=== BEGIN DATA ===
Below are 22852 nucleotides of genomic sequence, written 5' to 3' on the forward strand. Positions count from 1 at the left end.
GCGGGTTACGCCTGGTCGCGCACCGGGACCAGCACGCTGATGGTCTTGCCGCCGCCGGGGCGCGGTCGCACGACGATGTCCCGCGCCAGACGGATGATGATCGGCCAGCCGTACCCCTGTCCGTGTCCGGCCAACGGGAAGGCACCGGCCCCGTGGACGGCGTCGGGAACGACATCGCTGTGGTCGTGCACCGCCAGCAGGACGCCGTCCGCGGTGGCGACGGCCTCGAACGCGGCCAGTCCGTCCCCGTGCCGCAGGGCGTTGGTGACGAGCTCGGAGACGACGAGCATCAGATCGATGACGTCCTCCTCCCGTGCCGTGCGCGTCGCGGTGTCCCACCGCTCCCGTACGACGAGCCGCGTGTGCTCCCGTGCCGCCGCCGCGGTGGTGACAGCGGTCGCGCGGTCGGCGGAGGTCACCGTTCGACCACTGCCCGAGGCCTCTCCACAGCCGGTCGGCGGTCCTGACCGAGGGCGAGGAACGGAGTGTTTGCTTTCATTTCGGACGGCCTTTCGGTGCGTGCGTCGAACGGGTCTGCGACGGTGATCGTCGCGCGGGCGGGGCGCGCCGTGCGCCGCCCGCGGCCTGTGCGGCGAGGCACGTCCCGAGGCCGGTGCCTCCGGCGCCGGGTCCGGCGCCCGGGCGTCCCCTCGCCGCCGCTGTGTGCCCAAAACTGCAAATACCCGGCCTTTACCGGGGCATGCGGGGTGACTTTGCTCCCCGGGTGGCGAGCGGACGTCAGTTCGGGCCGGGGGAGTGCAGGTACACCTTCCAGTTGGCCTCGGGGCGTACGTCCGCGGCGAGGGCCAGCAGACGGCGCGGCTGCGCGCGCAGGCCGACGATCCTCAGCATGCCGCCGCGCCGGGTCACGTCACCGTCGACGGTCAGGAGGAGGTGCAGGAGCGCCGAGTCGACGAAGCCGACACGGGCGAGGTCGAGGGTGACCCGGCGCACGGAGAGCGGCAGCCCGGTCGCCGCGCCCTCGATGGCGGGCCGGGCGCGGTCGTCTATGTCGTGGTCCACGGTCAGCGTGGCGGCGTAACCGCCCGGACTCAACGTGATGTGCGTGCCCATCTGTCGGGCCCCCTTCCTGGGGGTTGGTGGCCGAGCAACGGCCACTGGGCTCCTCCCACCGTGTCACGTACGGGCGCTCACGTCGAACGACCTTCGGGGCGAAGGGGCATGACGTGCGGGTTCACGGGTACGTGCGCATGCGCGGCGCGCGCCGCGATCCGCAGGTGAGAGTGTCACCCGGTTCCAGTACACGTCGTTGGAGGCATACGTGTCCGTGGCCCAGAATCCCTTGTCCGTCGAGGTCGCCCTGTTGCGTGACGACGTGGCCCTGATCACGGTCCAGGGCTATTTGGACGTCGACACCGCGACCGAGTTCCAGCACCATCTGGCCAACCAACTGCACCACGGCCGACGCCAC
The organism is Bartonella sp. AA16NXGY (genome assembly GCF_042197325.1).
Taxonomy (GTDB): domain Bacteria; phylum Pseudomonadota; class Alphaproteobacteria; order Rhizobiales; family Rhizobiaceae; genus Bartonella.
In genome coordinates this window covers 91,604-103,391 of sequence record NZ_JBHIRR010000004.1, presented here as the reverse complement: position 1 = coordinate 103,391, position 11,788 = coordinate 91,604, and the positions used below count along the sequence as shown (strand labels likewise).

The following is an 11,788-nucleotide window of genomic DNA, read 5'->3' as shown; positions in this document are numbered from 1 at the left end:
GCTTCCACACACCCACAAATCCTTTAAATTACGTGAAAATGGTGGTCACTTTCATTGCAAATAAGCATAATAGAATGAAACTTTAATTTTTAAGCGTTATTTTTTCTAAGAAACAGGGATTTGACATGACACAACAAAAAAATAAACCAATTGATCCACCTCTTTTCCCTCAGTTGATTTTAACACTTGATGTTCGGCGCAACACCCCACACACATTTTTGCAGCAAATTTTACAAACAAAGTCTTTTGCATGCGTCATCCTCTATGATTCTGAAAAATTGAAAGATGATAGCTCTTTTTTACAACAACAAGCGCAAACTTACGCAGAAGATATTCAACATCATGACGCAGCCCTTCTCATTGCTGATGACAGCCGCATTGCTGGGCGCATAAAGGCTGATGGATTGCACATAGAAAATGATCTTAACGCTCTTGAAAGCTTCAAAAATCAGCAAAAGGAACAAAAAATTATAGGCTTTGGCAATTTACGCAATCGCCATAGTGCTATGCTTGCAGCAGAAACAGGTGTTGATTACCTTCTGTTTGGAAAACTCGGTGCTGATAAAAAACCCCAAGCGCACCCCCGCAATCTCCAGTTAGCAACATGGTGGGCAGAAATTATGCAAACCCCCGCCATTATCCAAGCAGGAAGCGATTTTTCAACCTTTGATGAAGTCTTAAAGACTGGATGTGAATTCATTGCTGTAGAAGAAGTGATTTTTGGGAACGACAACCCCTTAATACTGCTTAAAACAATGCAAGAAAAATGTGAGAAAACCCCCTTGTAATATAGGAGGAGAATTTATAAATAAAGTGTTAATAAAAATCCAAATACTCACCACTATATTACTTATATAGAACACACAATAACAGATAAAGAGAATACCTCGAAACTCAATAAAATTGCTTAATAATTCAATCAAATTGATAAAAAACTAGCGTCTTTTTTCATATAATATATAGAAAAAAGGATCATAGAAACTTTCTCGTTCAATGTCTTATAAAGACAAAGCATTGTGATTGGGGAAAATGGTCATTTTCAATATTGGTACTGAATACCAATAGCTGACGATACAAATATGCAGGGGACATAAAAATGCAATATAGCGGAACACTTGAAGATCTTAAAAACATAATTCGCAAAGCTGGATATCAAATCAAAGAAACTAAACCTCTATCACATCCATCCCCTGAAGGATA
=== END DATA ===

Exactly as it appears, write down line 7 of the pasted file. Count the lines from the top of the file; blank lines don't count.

GCTTCCACACACCCACAAATCCTTTAAATTACGTGAAAATGGTGGTCACTTTCATTGCAAATAAGCATAATAGAATGAAACTTTAATTTTTAAGCGTTATTTTTTCTAAGAAACAGGGATTTGACATGACACAACAAAAAAATAAACCAATTGATCCACCTCTTTTCCCTCAGTTGATTTTAACACTTGATGTTCGGCGCAACACCCCACACACATTTTTGCAGCAAATTTTACAAACAAAGTCTTTTGCATGCGTCATCCTCTATGATTCTGAAAAATTGAAAGATGATAGCTCTTTTTTACAACAACAAGCGCAAACTTACGCAGAAGATATTCAACATCATGACGCAGCCCTTCTCATTGCTGATGACAGCCGCATTGCTGGGCGCATAAAGGCTGATGGATTGCACATAGAAAATGATCTTAACGCTCTTGAAAGCTTCAAAAATCAGCAAAAGGAACAAAAAATTATAGGCTTTGGCAATTTACGCAATCGCCATAGTGCTATGCTTGCAGCAGAAACAGGTGTTGATTACCTTCTGTTTGGAAAACTCGGTGCTGATAAAAAACCCCAAGCGCACCCCCGCAATCTCCAGTTAGCAACATGGTGGGCAGAAATTATGCAAACCCCCGCCATTATCCAAGCAGGAAGCGATTTTTCAACCTTTGATGAAGTCTTAAAGACTGGATGTGAATTCATTGCTGTAGAAGAAGTGATTTTTGGGAACGACAACCCCTTAATACTGCTTAAAACAATGCAAGAAAAATGTGAGAAAACCCCCTTGTAATATAGGAGGAGAATTTATAAATAAAGTGTTAATAAAAATCCAAATACTCACCACTATATTACTTATATAGAACACACAATAACAGATAAAGAGAATACCTCGAAACTCAATAAAATTGCTTAATAATTCAATCAAATTGATAAAAAACTAGCGTCTTTTTTCATATAATATATAGAAAAAAGGATCATAGAAACTTTCTCGTTCAATGTCTTATAAAGACAAAGCATTGTGATTGGGGAAAATGGTCATTTTCAATATTGGTACTGAATACCAATAGCTGACGATACAAATATGCAGGGGACATAAAAATGCAATATAGCGGAACACTTGAAGATCTTAAAAACATAATTCGCAAAGCTGGATATCAAATCAAAGAAACTAAACCTCTATCACATCCATCCCCTGAAGGATA